HackingTeam was deeply hacked in July 2015 and most of their data was spilled into public hands, including source code for all their sofware and also some 0day exploits. This was an epic hack that shown us their crap internal security but more important than that, their was of doing things and internal and external discussions, since using PGP was too much of an annoyance for these guys (Human biases are a royal pain in the ass, I know!). You can consult the email archives on this Wikileaks online and searchable archive. I had some love on those emails although they never sent that promised Playboy subscription (not interested anymore guys, they gave up on nudes!). For an epic presentation about their OS X RCS malware give a look at these slides.
Last Friday a new OS X RCS sample was sent to me (big thanks to @claud_xiao from Palo Alto Networks for the original discovery, and as usual to @noarfromspace for forwarding it to me). My expectations weren’t big since all the public samples were rather old and know we had their source code so if it were an old sample it was totally uninteresting to analyse. But contrary to my expectations there are some interesting details on this sample. So let’s start once more our reverse engineering journey…
Shakacon number 6 is over, it was a blast and I must confess it beat my expectations. Congratulations to everyone involved in making it possible. Definitely recommended if you want to speak or attend, and totally worth the massive jet lag ;-).
My presentation was about reverse engineering HackingTeam’s OS X malware latest known sample. The slide count is 206 and I was obviously not able to present everything. The goal is that you have a nice reference available for this malware and also MPRESS unpacking (technically dumping).
This sample in particular was thought to be a newer version of this malware but I try to show you that I don’t think it’s the case and instead, it’s the oldest version of HackingTeam’s OS X malware. If this theory is true, it means we have a two years knowledge gap about the OS X version. Interesting challenge ahead!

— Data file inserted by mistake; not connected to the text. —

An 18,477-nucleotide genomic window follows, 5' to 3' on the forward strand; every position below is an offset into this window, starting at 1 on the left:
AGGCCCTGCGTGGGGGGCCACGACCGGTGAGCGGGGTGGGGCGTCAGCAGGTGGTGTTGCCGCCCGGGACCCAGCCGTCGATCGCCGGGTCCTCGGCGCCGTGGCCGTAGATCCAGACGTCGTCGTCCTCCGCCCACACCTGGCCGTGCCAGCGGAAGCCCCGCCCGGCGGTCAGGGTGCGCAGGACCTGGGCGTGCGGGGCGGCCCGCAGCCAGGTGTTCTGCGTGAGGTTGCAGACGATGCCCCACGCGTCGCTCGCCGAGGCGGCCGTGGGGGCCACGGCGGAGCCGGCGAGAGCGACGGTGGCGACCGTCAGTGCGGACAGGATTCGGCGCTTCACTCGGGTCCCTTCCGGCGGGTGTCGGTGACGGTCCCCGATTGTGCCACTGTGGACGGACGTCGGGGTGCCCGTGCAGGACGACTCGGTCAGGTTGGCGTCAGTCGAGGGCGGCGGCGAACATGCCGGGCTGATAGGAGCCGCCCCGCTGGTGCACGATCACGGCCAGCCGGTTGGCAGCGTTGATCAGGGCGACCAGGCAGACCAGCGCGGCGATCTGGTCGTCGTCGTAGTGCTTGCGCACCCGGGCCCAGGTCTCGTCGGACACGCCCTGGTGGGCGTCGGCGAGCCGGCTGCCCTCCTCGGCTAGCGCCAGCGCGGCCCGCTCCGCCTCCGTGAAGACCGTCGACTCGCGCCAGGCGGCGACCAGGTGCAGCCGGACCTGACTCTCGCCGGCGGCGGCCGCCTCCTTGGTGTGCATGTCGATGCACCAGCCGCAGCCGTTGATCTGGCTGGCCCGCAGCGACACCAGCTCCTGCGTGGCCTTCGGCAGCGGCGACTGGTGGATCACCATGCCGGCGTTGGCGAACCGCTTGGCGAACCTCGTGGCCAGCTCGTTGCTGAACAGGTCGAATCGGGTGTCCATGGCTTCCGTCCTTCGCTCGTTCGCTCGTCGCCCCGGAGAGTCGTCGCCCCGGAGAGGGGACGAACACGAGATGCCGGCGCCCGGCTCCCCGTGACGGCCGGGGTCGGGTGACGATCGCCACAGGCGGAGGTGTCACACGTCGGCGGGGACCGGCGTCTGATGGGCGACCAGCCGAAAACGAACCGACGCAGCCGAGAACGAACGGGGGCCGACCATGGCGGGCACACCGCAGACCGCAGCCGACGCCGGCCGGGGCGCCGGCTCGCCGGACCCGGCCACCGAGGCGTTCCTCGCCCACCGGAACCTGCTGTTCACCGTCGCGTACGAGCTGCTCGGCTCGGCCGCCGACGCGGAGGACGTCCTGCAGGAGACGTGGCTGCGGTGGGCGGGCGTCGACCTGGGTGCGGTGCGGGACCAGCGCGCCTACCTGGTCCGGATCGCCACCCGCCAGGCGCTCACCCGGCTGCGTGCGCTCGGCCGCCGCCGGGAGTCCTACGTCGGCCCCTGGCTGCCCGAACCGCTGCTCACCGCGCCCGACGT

The tool I promised to release will have to wait a couple more days since I need to fix its code to implement the fixes I suggest regarding the file and memory sizes differences. Keep watching this space, github or Twitter.
Update: MPRESS dumper source code now available at Github.
Links to slides (34.3Mb):
ShakaCon6-FuckYouHackingTeam.pdf (Dropbox mirror)
After surviving the five shots at SyScan’s WhiskeyCon I am finally back home and you get a chance to see the slides and code for the TrustedBSD module I presented.
The goal of REX vs The Romans is to work as detection and prevention tool of Hacking Team’s OS X malware. The TrustedBSD hook allows to detect if the system is already infected, and the Kauth listener to warn about any future infection.
The code has a strong assumption, which is that the malware binaries are installed into /Users/username/Library/Preferences. This has been true for all past known samples found in the wild. I do have better work than this but it is embedded in a commercial product so I can’t disclose its code.
The kernel extension will generate a user alert when something wrong is detected, either on installation or already infected system. A message starting with [WARNING] will also be printed to the system log. The following screenshot demonstrates the execution and infection from the dropper in a Lion 10.7.5 system.
You are encouraged to improve this code. Unfortunately I can’t do much more because of the commercial product conflict. If you do so please tell me about it, I might be able to help with some hints and/or fixes.
I am going to try to get a personal kernel extension certificate so I can distribute a ready to use binary version of this extension. That would be the most helpful case for the common users out there. Let’s see if Apple allows me to do so.